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Found 5 results

  1. When I submitted craft with Explodium Breathing Engines to Kerbal X for the first time, it didn't recognize my ExV parts. These are Module Manager patches that clone stock parts and change several properties, as originally suggested by DStaal to avoid copy / pasting material owned by Squad. While this works in-game, it doesn't work well for craft sharing apparently. I tried Craft Manager to upload craft from in-game to Kerbal X, which works, but the parts get listed as Squad-owned parts and they don't seem to retain mass or cost values. Which in a logical sense they are, since they are cloned and only have some properties changed. I would just change all of the parts to stand-alone parts, like OhioBob does for his Eve Optimized Engines, but I worry about infringing Squad's copyright by just copy / pasting the majority of the part configs. Should I just do that anyway? Would Take Two have a fit? Or is there a better solution? For instance, some way to tell Module Manager to modify the parentUrl for these parts somehow so the parts look like they're from someplace other than "Squad." It's not just Kerbal X I need concern myself with now, since Steam Workshop now supports craft sharing in KSP 1.4.4.
  2. Hello, I have been working on a skybox composite using various images, of nebulae and galaxies, from NASA, ESO and other 'free' sources. I was almost ready to release it to the KSP community. However, while compiling all the sources and credits for the images, I found out that NASA and ESO state that the image credit should be visible WITH the images. The way I understood it, that implies that I would have to stick the credits right beside the nebulae and galaxies in the skybox itself. Now THAT, is a big problem, and as you can tell, ABSOLUTELY UNDESIRABLE! I have been working on it for several months now, in between two jobs, and I was looking forward to sharing it with the community. If any of you guys can suggest a way out, I would be so much relieved. (Or please just tell me I got it wrong, because I don't think Rareden's Real Skybox had the same problem.) P.S.: The skybox was initially captured in Space Engine. Later, I used high-res, 'real' images of the visible nebulae and galaxies from various sources to enhance their detail, and realism. P.P.S.: In case if it's of any help, here are all the sources (I would have attached this in the release page AND with the download as well): Thank you for your time, and thank you very much for any help that you can provide.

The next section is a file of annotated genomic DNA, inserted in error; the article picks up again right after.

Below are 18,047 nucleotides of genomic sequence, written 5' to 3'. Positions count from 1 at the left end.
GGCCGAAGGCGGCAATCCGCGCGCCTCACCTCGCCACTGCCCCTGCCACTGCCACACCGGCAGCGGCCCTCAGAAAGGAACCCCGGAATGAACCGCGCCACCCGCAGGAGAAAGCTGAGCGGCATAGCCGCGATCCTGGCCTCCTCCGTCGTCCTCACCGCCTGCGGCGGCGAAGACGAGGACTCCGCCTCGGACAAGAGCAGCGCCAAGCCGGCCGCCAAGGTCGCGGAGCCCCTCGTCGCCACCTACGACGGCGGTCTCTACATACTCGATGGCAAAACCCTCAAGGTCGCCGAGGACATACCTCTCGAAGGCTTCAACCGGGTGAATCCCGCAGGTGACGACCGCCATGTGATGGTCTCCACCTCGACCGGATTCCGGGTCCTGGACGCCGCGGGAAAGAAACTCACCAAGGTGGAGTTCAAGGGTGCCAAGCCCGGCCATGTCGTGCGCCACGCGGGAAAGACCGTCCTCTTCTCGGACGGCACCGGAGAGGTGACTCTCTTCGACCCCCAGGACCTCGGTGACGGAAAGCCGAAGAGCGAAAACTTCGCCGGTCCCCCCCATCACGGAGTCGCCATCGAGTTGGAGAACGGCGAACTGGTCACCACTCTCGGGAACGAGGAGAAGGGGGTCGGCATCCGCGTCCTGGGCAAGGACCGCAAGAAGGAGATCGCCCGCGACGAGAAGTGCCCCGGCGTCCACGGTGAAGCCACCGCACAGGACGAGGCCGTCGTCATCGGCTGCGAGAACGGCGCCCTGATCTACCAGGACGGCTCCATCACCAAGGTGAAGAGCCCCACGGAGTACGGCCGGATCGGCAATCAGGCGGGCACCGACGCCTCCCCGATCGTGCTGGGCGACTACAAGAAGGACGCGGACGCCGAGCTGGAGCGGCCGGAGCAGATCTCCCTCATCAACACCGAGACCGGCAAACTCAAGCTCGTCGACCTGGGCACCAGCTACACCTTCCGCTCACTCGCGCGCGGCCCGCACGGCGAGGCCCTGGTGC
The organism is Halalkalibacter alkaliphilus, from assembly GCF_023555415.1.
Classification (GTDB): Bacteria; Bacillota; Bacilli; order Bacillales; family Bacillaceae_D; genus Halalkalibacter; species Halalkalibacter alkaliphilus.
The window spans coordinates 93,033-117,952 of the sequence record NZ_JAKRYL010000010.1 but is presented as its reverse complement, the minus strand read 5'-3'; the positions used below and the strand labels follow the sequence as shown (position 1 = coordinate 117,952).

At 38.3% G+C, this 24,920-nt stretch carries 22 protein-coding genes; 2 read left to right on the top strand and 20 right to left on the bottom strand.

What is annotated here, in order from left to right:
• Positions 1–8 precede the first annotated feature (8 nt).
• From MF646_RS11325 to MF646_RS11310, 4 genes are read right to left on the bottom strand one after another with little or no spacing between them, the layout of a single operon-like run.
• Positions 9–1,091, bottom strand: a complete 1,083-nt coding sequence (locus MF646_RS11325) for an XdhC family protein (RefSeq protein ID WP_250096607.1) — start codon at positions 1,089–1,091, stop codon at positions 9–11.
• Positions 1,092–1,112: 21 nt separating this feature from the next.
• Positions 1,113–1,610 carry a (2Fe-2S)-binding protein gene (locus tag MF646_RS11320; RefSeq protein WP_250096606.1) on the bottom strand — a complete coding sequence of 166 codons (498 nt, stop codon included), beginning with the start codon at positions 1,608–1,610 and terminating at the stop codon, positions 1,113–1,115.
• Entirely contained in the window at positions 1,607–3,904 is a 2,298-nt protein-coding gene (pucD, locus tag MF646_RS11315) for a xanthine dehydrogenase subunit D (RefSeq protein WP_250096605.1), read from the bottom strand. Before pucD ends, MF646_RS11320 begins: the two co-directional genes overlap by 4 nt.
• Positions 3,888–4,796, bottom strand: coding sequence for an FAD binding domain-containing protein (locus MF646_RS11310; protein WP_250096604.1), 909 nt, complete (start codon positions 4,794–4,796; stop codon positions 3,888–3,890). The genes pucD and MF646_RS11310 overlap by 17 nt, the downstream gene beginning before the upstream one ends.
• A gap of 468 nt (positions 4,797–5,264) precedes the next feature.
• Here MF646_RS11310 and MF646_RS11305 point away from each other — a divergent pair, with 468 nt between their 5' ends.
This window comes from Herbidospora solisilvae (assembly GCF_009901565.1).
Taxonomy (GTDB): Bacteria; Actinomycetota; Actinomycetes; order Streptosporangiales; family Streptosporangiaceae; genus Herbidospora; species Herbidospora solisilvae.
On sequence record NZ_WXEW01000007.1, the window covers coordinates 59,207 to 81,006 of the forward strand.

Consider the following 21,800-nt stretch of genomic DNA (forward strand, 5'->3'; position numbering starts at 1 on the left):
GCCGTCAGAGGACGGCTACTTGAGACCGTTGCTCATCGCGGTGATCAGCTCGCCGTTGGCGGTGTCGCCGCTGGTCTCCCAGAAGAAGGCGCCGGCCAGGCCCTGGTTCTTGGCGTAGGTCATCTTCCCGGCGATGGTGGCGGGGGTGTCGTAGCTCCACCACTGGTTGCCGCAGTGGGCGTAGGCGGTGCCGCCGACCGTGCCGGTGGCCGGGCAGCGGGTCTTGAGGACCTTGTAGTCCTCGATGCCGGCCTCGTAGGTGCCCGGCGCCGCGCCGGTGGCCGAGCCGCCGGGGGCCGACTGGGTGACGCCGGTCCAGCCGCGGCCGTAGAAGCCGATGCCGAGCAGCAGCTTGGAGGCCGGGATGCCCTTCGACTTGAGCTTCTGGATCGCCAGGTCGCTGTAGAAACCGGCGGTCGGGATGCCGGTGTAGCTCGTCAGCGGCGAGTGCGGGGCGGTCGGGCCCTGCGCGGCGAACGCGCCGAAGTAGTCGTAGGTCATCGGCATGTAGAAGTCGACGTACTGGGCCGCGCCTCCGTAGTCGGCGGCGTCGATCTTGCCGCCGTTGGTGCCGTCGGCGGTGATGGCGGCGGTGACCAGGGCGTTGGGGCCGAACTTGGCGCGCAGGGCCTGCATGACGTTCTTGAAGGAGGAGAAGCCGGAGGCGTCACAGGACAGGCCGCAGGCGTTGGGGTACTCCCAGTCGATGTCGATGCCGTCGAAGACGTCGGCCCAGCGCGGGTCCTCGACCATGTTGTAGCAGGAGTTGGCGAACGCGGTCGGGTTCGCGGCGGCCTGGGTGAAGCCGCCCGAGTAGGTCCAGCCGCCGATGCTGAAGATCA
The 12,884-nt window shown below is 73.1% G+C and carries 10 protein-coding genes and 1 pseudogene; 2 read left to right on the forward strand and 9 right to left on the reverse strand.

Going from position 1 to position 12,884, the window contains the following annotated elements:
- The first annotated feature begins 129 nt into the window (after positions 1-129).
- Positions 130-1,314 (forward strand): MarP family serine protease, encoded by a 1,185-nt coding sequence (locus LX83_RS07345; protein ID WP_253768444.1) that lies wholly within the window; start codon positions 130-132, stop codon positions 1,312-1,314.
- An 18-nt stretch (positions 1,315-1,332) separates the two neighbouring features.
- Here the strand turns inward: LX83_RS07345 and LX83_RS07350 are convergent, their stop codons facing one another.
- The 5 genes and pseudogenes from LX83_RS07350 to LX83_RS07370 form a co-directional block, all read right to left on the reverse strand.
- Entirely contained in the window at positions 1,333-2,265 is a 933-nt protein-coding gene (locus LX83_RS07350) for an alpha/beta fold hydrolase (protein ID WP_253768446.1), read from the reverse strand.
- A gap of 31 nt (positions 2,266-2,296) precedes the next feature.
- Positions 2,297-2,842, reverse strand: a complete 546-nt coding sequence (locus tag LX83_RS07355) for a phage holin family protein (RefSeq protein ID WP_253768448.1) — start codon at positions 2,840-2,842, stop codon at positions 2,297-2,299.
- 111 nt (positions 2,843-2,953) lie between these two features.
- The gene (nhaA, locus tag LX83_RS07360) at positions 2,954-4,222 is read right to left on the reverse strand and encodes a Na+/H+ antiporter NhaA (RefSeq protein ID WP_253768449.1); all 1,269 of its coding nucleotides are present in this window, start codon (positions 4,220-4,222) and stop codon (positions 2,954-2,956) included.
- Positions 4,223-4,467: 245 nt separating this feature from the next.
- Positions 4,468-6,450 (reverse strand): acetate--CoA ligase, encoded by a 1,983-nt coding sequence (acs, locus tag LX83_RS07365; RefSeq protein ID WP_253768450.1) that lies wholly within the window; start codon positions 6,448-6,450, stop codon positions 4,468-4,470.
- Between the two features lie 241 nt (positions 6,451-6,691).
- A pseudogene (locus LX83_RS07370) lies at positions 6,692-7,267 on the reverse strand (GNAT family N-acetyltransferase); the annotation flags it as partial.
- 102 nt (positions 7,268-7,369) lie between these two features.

3. Hi. New kid on the block here. I'm cutting my teeth on add-on development, and - as usual - I'm starting from the basics: changing what already exists to see what I get. I ended up with a (perhaps?) nice solution for some complains I had read on the forum, but that solution reused some (edited!) meshes from the Squad's vanilla install, and now I'm unsure if I can redistribute the (edited) material bundled with mine. Looking into the KSP's directory, I found a LegalNotice.txt with many people granting the licensee rights to do whatever is wanted - but of course, each licensor grants the right for his work, and for his work only. But I don't know what resources from Squad's subdirectory was licensed by whom, and of course Squad's copyrighted material is licensed under different terms (or I would not have to buy a KSP copy to legally play it, right?). I'm not worried about retaining ownership of such material - ethically, I think it "belongs to the game" as I'm reusing game's resources, and I don't mind waiving away the rights for the (few) things I had done. But I don't want to cross any line on the forum, so I choose to be safer than sorry. Since I didn't found any solid definitions about the issue, what's is currently accepted as the way to go around here?
  4. DeltaDizzy

    A Simple Guide to Licensing

    How to License, Simply Have you ever wanted to release something her on the forums, but all those license guides are just too complicated? Here are a few common licenses and what they mean. Most of this actually comes from tl;dr legal. MIT: The MIT license allows you to use the licensed thing(software) to earn money. You can also change it, give out copies of the software, license the modified version under a more restrictive license, and use the software privately. You cannot blame the author of the software if something bad happens because of the software. You must include the license in all copies you give out or sell(distribute), and you must provide a copyright notice in all copies you distribute. GPLv3: The GPLv3 license allows you to use the software to earn money, make changes to it, distribute it, place a warranty on it, and place patent claims on it. You cannot license modifications under a more restrictive license or hold the author of the software liable for anything bad that happens. You must include the original program(if modified), state any changes made, provide a link to the source of the original, include the license, include a copyright notice, and include Install Instructions for the software. More licenses will come soon, although Creative Commons licenses will not be covered becuase the Creative Commons website provides simple explanations for their licenses.
  5. Good day, I'm a member of a Canadian Military training institution and we want to install KSP EDU on a few of our lab computers. However these computers are completely stand-alone, offline, will never be connected to the internet computers. How can we install your game and license system on PC's that can not and will not ever connect to the internet? OBVIOUSLY we won't pirate your software as we have values and wish to support your great product, please tell me there is an offline option!